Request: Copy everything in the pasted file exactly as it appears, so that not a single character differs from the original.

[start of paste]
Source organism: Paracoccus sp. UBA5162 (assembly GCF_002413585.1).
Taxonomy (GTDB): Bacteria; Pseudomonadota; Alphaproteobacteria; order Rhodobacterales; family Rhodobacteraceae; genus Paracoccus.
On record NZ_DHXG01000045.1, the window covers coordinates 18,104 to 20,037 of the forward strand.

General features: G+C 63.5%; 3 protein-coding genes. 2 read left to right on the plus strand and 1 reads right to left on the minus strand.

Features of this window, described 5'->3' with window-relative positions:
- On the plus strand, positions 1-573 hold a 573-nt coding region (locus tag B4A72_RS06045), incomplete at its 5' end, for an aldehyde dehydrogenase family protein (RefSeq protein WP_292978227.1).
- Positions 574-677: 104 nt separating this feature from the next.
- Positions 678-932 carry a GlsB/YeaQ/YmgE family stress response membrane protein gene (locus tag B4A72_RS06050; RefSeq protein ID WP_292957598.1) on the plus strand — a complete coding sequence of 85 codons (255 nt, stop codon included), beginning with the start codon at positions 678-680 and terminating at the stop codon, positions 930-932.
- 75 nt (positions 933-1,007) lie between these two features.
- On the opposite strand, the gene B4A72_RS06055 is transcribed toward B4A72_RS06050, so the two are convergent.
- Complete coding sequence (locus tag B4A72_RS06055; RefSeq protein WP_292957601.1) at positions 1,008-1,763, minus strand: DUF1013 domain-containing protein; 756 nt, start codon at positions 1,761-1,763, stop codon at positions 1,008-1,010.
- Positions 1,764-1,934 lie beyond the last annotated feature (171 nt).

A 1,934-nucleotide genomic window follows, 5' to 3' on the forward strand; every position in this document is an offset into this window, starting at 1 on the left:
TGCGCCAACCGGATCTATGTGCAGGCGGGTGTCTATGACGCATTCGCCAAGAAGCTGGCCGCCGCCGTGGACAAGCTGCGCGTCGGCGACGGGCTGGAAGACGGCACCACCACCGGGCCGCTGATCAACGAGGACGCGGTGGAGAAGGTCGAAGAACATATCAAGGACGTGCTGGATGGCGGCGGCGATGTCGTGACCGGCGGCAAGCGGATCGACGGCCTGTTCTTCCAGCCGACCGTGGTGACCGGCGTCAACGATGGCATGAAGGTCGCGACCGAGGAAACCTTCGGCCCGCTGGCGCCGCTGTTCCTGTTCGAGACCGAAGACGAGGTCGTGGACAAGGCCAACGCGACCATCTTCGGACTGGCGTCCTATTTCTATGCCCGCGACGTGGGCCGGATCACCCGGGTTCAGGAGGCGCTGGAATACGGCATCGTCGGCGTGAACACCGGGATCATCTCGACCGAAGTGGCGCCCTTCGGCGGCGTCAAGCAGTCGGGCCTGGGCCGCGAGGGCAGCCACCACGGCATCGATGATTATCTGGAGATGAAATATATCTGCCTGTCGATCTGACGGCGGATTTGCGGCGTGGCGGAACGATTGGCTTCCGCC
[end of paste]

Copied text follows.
Source organism: Paracoccus sp. UBA5162 (assembly GCF_002413585.1).
Taxonomy (GTDB): Bacteria; Pseudomonadota; Alphaproteobacteria; order Rhodobacterales; family Rhodobacteraceae; genus Paracoccus.
On record NZ_DHXG01000045.1, the window covers coordinates 18,104 to 20,037 of the forward strand.

General features: G+C 63.5%; 3 protein-coding genes. 2 read left to right on the plus strand and 1 reads right to left on the minus strand.

Features of this window, described 5'->3' with window-relative positions:
- On the plus strand, positions 1-573 hold a 573-nt coding region (locus tag B4A72_RS06045), incomplete at its 5' end, for an aldehyde dehydrogenase family protein (RefSeq protein WP_292978227.1).
- Positions 574-677: 104 nt separating this feature from the next.
- Positions 678-932 carry a GlsB/YeaQ/YmgE family stress response membrane protein gene (locus tag B4A72_RS06050; RefSeq protein ID WP_292957598.1) on the plus strand — a complete coding sequence of 85 codons (255 nt, stop codon included), beginning with the start codon at positions 678-680 and terminating at the stop codon, positions 930-932.
- 75 nt (positions 933-1,007) lie between these two features.
- On the opposite strand, the gene B4A72_RS06055 is transcribed toward B4A72_RS06050, so the two are convergent.
- Complete coding sequence (locus tag B4A72_RS06055; RefSeq protein WP_292957601.1) at positions 1,008-1,763, minus strand: DUF1013 domain-containing protein; 756 nt, start codon at positions 1,761-1,763, stop codon at positions 1,008-1,010.
- Positions 1,764-1,934 lie beyond the last annotated feature (171 nt).

A 1,934-nucleotide genomic window follows, 5' to 3' on the forward strand; every position in this document is an offset into this window, starting at 1 on the left:
TGCGCCAACCGGATCTATGTGCAGGCGGGTGTCTATGACGCATTCGCCAAGAAGCTGGCCGCCGCCGTGGACAAGCTGCGCGTCGGCGACGGGCTGGAAGACGGCACCACCACCGGGCCGCTGATCAACGAGGACGCGGTGGAGAAGGTCGAAGAACATATCAAGGACGTGCTGGATGGCGGCGGCGATGTCGTGACCGGCGGCAAGCGGATCGACGGCCTGTTCTTCCAGCCGACCGTGGTGACCGGCGTCAACGATGGCATGAAGGTCGCGACCGAGGAAACCTTCGGCCCGCTGGCGCCGCTGTTCCTGTTCGAGACCGAAGACGAGGTCGTGGACAAGGCCAACGCGACCATCTTCGGACTGGCGTCCTATTTCTATGCCCGCGACGTGGGCCGGATCACCCGGGTTCAGGAGGCGCTGGAATACGGCATCGTCGGCGTGAACACCGGGATCATCTCGACCGAAGTGGCGCCCTTCGGCGGCGTCAAGCAGTCGGGCCTGGGCCGCGAGGGCAGCCACCACGGCATCGATGATTATCTGGAGATGAAATATATCTGCCTGTCGATCTGACGGCGGATTTGCGGCGTGGCGGAACGATTGGCTTCCGCC